“America! America!
God shed his grace on thee,
And crown thy good with brotherhood,
From sea to shining sea!” – Katherine Lee Bates, 1895

Forests have played a leading role in the American story since European settlers first reached our shores in the early 1600’s. Lush old-growth forests blanketed the East Coast, offering a seemingly limitless supply of wood for fuel, fiber, construction, and making the ships that powered global commerce.

Two hundred years later, that vast expanse of virgin forest had been clear cut, causing serious environmental degradation in parts of the Northeast. Writing for the Atlantic Monthly in 1987, naturalist John Muir lamented, “God has cared for these trees … but he cannot save them from fools—only Uncle Sam can do that.”

And so Uncle Sam did.

Starting with the Forest Reserve Act of 1891, Congress enacted a series of legislation that has since put almost one-third of our nation’s land area under Federal ownership. The U.S. Forest Service’s mandate has expanded from a narrow focus on sustainable resource management to one that today puts forests squarely at the center of fighting climate change.

No one better embodies the American spirit than Teddy Roosevelt. Sickly, asthmatic and bullied as a child, Roosevelt was obsessed with nature, even creating his own private natural history museum at home. His father pressured him to overcome his childhood infirmities by adopting “the strenuous life.”

After Roosevelt’s wife and mother died in 1884, only hours apart, he withdrew from public life and moved to the North Dakota badlands to hunt big game and operate a cattle ranch. This marked the turning point of his life.

Witnessing firsthand how overhunting the bison had nearly led to its extinction and how overgrazing frontier ranchlands had turned fertile soils to dust, Roosevelt set his sights on running for higher office and pursuing a bold conservation agenda.

“I would not have been President had it not been for my experience in North Dakota,” he later said.

As president, Teddy Roosevelt set aside 150 national forests, 55 wildlife preserves, 18 national monuments and 5 national parks. All told, he was responsible for protecting 230 million acres of public land and laying the groundwork for establishing the National Park Service, which has been described as “America’s best idea.”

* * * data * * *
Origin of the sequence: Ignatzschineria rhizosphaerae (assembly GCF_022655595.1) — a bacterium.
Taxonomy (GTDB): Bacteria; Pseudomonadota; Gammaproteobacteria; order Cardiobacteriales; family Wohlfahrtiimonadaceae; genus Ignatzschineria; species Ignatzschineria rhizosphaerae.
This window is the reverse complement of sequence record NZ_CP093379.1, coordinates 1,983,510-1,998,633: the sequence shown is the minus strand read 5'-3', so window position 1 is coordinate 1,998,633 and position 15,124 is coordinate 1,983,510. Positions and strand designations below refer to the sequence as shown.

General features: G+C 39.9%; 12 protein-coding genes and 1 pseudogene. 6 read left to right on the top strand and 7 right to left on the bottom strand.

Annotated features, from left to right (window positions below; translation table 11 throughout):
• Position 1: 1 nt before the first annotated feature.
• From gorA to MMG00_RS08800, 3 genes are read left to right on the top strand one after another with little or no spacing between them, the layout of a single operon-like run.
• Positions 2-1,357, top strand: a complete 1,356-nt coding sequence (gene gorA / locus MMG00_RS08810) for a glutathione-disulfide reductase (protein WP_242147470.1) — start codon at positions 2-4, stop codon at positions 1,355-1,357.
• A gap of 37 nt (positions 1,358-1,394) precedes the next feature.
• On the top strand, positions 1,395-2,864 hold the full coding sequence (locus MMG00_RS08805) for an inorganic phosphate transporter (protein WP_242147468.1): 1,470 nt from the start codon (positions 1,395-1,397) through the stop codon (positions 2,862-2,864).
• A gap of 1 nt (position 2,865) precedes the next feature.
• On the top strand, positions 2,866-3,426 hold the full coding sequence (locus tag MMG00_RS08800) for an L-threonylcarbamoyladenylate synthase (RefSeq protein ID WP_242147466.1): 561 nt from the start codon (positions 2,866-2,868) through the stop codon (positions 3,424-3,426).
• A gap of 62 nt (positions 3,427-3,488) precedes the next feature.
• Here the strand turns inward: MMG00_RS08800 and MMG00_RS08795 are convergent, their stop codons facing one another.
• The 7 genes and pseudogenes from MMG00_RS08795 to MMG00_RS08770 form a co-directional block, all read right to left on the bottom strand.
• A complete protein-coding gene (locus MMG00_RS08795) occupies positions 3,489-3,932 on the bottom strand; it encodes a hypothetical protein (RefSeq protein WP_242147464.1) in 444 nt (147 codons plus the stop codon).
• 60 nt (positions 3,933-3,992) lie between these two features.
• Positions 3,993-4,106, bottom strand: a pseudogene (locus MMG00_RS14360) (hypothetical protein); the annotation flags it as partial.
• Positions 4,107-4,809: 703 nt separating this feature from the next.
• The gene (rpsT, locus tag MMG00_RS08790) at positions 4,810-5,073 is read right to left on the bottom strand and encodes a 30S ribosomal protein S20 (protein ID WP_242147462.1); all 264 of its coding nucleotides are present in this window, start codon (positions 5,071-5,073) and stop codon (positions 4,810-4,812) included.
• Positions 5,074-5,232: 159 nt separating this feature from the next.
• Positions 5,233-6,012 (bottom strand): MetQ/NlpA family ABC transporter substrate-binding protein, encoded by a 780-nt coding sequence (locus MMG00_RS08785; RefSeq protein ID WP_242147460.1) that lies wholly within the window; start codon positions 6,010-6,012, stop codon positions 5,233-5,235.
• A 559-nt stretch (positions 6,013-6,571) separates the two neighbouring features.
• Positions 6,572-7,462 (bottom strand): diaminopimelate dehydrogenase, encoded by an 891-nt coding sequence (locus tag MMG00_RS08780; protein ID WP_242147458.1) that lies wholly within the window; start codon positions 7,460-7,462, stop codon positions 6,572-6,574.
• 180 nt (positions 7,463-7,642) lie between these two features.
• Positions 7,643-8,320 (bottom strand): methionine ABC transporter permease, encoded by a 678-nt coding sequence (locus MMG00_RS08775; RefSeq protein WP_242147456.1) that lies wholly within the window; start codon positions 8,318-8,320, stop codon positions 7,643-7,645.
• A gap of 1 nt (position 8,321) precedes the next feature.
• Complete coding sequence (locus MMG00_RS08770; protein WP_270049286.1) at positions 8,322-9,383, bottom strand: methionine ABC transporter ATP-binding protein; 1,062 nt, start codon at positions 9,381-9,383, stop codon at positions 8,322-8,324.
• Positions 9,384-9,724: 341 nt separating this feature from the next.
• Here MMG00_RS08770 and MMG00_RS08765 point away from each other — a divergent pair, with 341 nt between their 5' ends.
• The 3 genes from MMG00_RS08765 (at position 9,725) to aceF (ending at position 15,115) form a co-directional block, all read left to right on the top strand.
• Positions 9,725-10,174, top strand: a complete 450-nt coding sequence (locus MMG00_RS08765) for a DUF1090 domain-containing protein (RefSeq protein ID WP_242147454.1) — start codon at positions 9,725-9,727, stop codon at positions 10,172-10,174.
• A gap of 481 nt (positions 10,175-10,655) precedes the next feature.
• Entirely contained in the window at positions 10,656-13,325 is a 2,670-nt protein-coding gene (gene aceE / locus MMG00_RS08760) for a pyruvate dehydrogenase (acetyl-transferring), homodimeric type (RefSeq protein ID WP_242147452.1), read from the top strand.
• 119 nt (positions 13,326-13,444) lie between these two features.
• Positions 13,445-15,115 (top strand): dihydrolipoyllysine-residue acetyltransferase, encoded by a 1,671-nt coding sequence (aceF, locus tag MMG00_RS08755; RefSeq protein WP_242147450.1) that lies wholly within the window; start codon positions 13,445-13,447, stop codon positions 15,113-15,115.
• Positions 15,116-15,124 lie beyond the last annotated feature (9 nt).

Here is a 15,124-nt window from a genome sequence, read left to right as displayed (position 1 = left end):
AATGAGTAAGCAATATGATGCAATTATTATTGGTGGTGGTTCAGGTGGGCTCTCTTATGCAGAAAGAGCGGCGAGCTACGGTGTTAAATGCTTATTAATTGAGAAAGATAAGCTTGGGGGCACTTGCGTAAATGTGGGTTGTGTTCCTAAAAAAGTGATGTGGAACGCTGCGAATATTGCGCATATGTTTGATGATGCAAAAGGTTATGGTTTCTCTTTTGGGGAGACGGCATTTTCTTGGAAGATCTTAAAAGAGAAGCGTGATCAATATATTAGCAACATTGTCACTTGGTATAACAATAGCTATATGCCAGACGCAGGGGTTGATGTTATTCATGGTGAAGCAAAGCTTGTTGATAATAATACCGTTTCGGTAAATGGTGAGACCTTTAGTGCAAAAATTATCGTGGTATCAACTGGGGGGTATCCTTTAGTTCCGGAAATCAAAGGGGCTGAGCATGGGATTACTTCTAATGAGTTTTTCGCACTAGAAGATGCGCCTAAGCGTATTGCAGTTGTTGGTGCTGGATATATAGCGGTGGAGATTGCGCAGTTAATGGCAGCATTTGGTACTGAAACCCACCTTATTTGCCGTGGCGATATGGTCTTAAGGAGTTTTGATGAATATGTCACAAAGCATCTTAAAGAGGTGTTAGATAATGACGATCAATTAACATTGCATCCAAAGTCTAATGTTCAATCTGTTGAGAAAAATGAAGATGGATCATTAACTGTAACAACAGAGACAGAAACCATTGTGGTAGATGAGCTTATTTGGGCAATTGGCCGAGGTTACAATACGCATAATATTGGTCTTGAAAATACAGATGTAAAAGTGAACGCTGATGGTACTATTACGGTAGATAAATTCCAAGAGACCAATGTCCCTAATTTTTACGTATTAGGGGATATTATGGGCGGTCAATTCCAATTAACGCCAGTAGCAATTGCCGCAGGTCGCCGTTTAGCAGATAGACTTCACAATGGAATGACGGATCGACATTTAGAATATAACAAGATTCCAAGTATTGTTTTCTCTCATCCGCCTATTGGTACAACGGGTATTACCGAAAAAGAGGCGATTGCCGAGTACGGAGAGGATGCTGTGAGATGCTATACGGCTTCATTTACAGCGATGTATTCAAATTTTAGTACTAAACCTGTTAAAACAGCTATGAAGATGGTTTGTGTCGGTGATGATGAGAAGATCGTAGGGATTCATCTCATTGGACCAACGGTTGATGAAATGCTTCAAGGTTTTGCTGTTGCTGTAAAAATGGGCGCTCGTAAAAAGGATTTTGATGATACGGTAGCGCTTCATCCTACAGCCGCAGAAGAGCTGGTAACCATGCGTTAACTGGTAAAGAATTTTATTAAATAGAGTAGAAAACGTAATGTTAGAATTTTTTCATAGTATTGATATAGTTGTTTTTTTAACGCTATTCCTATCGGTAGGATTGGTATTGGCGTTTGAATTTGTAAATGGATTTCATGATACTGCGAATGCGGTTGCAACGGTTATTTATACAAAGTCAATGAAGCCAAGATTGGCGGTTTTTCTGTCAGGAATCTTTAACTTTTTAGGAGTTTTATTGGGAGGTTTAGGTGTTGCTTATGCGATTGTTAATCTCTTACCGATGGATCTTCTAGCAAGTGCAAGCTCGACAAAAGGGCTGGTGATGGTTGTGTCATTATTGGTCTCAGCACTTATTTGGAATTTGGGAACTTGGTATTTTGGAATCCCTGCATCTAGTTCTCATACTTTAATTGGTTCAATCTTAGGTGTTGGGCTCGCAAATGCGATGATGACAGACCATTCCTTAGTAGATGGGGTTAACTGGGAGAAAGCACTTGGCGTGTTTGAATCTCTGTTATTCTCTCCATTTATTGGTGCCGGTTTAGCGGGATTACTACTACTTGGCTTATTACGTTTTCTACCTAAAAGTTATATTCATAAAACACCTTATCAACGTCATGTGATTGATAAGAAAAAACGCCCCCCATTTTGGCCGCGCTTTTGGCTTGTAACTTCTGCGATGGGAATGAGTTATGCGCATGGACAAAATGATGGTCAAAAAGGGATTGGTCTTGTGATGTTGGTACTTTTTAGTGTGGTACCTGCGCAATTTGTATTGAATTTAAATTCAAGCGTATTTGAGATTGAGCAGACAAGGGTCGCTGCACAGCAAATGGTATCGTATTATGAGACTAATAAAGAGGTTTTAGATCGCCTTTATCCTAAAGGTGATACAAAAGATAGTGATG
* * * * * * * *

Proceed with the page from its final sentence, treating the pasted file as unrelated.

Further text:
Fast forward one century, and we now know that protecting forests and keeping them vibrant and healthy is, by far, the biggest, fastest and cheapest way to reduce carbon dioxide emissions and counteract many of the serious problems caused by climate change.

But climate change only became a centerpiece of national forest policy in the last two years.

Forest Service scientist Dave Peterson countered, “We’re drowning in data and scientific publications. We need to stop analyzing and start acting”.

On May 6th, 2022, the Biden administration unveiled its America the Beautiful program.

Developed by the National Climate Task Force, the plan calls for a decade-long effort to “support locally led and voluntary conservation and restoration efforts across public, private, and Tribal lands and waters in order to create jobs and strengthen the economy’s foundation; tackle the climate and nature crises; and address inequitable access to the outdoors.”

The goal? To conserve 30 percent of U.S. lands and waters by 2030.

Interior Secretary Deb Haaland — the first Native American to serve as a Cabinet secretary — will help oversee the program along with Randy Moore — the first African American to head up the U.S. Forest Service — in 2021.

In a recent op-ed, Teddy Roosevelt’s great-great grandson and MacArthur Foundation President John Palfrey points out that early conservationists like Roosevelt and John Muir put nature on a pedestal, portraying white man as its savior, and referring to the Native Americans who had kept these ecosystems thriving for millennia as “savages”.

Palfrey writes “Climate justice means recognizing and addressing the fact that marginalized communities will feel — and have already felt — the worst impacts of climate change. We must make sure those who face these effects are in positions of power, where they are able to make decisions for their own communities and to contribute to research and creative solutions. These goals require our sector to collaborate with and learn from Black, Brown, and Indigenous, leaders.”

In this section on America’s national forests, we will look at the critical role that public lands play in protecting our forests, waterways and grasslands.

In “Teddy Roosevelt: Conservationist in Chief“, we will see how one man’s indomitable spirit led to the federal protection of hundreds of millions of acres of land.

In “From Conservation to Carbon: The Evolving Role of the U.S. Forest Service, we’ll look at how the U.S. Forest Service has grown from an agency focused on sustainable forestry to an agency leading the charge on forests and climate.

In U.S. Forests: Our First Line of Defense Against Climate Change Copernicus Project CEO Jack Stephenson gives you his take.

Become a Climate Actionist


One of the first things you do to start your Climate Actionist journey is connect with, engage with, and even join leading climate organizations. At The Copernicus Project, we are committed to only sharing information and resources from organizations, experts, companies, communities, and people that we have personally researched and trust. The following list is a great place to start. We’ve broken it out by category, so you can hone in on the things you are most interested in.

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